Tokyo Olympics: Japan To Announce Virus Emergency All through Olympics, Raising Prospect Of Few Or No Fans


Japan’s government is expected to announce Thursday a new virus state of emergency running during the Olympics, raising the prospect of a Games with few or even no spectators. The emergency measures are far looser than the harsh lockdowns seen in some parts of the world, in large part limiting alcohol sales and forcing restaurants to shut early. But they’re going to also cap attendance at large events, a key issue with just two weeks until the pandemic-postponed Games open on July 23.

“The number of new cases continues to rise in Tokyo,” Japan’s minister in charge of the virus response Yasutoshi Nishimura said Thursday.

“As the movement of people increases, the more infectious Delta variant now accounts for around 30 percent of cases. This is expected to expand further,” he added.

The proposed emergency, which will be made official later Thursday, will run until August 22 and will set a 5,000 spectator cap, or 50 per cent venue capacity, whichever is less, Nishimura said.

Alcohol will be banned at bars and restaurants, which must near by 8pm, and events such as concerts and conferences must end by 9pm.

“We are hoping to contain the spread of infections by placing Tokyo under a state of emergency,” he said, warning that hospitalisations were rising among people in their forties and fifties.

While Japan has so far experienced a fairly small virus outbreak, with around 14,900 deaths despite avoiding harsh lockdowns, its vaccination programme has moved comparatively slowly.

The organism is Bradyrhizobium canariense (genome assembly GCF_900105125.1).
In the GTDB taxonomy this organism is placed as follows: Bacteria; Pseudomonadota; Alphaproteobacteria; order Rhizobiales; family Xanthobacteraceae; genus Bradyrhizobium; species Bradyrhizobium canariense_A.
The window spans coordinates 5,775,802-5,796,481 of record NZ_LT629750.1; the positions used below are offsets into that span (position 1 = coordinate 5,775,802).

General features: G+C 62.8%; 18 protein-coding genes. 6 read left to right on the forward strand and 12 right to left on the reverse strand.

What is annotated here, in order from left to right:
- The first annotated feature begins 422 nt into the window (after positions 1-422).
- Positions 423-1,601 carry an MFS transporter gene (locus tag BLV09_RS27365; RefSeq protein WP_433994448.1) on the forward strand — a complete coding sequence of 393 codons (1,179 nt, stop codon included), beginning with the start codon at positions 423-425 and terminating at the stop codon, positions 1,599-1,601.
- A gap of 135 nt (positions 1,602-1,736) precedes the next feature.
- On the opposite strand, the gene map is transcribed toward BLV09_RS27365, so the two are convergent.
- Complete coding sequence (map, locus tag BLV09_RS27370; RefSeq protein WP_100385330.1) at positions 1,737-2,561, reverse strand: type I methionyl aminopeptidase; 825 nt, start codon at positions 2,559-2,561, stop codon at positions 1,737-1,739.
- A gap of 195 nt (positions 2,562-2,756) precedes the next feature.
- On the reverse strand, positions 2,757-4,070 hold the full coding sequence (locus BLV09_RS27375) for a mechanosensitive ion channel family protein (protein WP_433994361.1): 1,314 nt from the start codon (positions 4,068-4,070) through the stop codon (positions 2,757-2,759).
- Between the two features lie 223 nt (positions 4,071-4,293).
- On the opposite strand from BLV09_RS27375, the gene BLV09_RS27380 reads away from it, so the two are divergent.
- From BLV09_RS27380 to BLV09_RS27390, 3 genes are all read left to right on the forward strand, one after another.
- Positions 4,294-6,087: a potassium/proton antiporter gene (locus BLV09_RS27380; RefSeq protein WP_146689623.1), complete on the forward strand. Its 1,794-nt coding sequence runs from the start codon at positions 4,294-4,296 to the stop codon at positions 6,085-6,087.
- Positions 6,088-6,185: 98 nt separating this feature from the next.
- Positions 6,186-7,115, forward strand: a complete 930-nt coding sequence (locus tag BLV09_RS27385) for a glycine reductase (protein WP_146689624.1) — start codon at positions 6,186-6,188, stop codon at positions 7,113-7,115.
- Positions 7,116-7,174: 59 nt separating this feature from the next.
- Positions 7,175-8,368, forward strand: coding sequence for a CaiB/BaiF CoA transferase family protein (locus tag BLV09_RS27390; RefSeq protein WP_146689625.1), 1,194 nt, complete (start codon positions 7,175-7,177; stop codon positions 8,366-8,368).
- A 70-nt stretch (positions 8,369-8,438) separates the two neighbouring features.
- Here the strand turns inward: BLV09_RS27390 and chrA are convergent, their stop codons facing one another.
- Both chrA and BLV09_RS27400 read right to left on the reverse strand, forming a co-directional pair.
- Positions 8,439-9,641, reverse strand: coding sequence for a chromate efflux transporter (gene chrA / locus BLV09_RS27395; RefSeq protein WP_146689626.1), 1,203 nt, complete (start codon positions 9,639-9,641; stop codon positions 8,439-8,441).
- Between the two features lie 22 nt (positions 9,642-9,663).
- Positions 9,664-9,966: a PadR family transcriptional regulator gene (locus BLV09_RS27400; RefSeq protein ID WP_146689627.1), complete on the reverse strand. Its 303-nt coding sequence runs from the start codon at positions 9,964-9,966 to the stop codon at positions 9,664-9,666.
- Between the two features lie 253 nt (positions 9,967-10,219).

Just over 15 percent of the population is fully vaccinated so far, and there are concerns that the more infectious Delta variant could produce a new wave that might quickly overwhelm native medical resources.

Assembly on spectators

The decision comes with Olympic organisers scrambling to make a last call on how many spectators, whether any, can also be in the stands at events.

In another country fans have already been barred from attending, and organisers final month said they would limit native spectators to 10,000 people or 50 percent venue capacity.

But they’ve acknowledged that the figure might be further reduced, saying the Games could even be held at the back of closed doors, whether the virus situation worsened and tougher restrictions were imposed in Tokyo.

Ticketholders for oversubscribed events were supposed to find out on Tuesday if they would still have seats after a lottery to thin the crowds.

But in a signal of the continued wrangling on the issue, those results have now been pushed back until Saturday.

Tokyo 2020 organisers are expected to meet on Thursday or Friday with officials from the native and national government and the International Olympic and Paralympic Committees to make a last decision on attendance.

IOC chief Thomas Bach arrives in Tokyo on Thursday, and must observe a three-day quarantine before being allowed limited movement.

Olympic participants most often will not have to observe a full 14-day quarantine, but will face restrictions all the way through their time in Japan, with athletes limited to venues and the Olympic Village and tested day-to-day for the virus.

Tokyo 2020 is struggling to build momentum and enthusiasm for the Games as the last countdown begins.

The torch relay that used to be supposed to stoke excitement as it travelled nationwide has been taken off public streets in much of the country over virus risks, and even its legs in the capital will now be held without spectators.


And fans have been asked to steer clear of the route of the Olympic marathon which will be run in northern Hokkaido.

Polls show most Japanese would prefer the Games be postponed again or cancelled outright, though opposition has softened in recent weeks.

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